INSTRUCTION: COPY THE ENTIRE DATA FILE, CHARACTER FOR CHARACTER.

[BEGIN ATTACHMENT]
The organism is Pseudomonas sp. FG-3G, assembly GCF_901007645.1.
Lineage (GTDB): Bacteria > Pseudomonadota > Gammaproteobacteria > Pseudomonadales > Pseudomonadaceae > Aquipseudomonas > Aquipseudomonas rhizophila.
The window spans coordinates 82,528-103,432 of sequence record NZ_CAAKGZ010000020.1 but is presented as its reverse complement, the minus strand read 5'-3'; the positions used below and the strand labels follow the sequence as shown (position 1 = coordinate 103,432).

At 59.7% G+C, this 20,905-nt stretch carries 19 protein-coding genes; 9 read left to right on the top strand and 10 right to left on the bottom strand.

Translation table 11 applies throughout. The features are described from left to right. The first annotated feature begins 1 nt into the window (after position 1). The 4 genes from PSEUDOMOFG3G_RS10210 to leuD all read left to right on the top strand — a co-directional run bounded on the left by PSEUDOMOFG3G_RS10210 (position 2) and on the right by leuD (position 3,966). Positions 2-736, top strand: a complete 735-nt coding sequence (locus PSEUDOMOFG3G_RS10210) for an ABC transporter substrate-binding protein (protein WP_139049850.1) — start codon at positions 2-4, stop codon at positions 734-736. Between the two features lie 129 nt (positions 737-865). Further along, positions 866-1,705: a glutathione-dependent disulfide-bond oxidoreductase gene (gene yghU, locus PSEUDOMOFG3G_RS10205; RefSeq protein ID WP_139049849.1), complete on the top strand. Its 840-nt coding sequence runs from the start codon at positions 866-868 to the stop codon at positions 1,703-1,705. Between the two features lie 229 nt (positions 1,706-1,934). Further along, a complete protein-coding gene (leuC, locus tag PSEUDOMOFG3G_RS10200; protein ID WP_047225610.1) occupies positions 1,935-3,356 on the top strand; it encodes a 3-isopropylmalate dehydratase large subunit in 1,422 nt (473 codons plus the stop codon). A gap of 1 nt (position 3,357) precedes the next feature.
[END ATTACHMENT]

The organism is Pseudomonas sp. FG-3G, assembly GCF_901007645.1.
Lineage (GTDB): Bacteria > Pseudomonadota > Gammaproteobacteria > Pseudomonadales > Pseudomonadaceae > Aquipseudomonas > Aquipseudomonas rhizophila.
The window spans coordinates 82,528-103,432 of sequence record NZ_CAAKGZ010000020.1 but is presented as its reverse complement, the minus strand read 5'-3'; the positions used below and the strand labels follow the sequence as shown (position 1 = coordinate 103,432).

At 59.7% G+C, this 20,905-nt stretch carries 19 protein-coding genes; 9 read left to right on the top strand and 10 right to left on the bottom strand.

Translation table 11 applies throughout. The features are described from left to right. The first annotated feature begins 1 nt into the window (after position 1). The 4 genes from PSEUDOMOFG3G_RS10210 to leuD all read left to right on the top strand — a co-directional run bounded on the left by PSEUDOMOFG3G_RS10210 (position 2) and on the right by leuD (position 3,966). Positions 2-736, top strand: a complete 735-nt coding sequence (locus PSEUDOMOFG3G_RS10210) for an ABC transporter substrate-binding protein (protein WP_139049850.1) — start codon at positions 2-4, stop codon at positions 734-736. Between the two features lie 129 nt (positions 737-865). Further along, positions 866-1,705: a glutathione-dependent disulfide-bond oxidoreductase gene (gene yghU, locus PSEUDOMOFG3G_RS10205; RefSeq protein ID WP_139049849.1), complete on the top strand. Its 840-nt coding sequence runs from the start codon at positions 866-868 to the stop codon at positions 1,703-1,705. Between the two features lie 229 nt (positions 1,706-1,934). Further along, a complete protein-coding gene (leuC, locus tag PSEUDOMOFG3G_RS10200; protein ID WP_047225610.1) occupies positions 1,935-3,356 on the top strand; it encodes a 3-isopropylmalate dehydratase large subunit in 1,422 nt (473 codons plus the stop codon). A gap of 1 nt (position 3,357) precedes the next feature.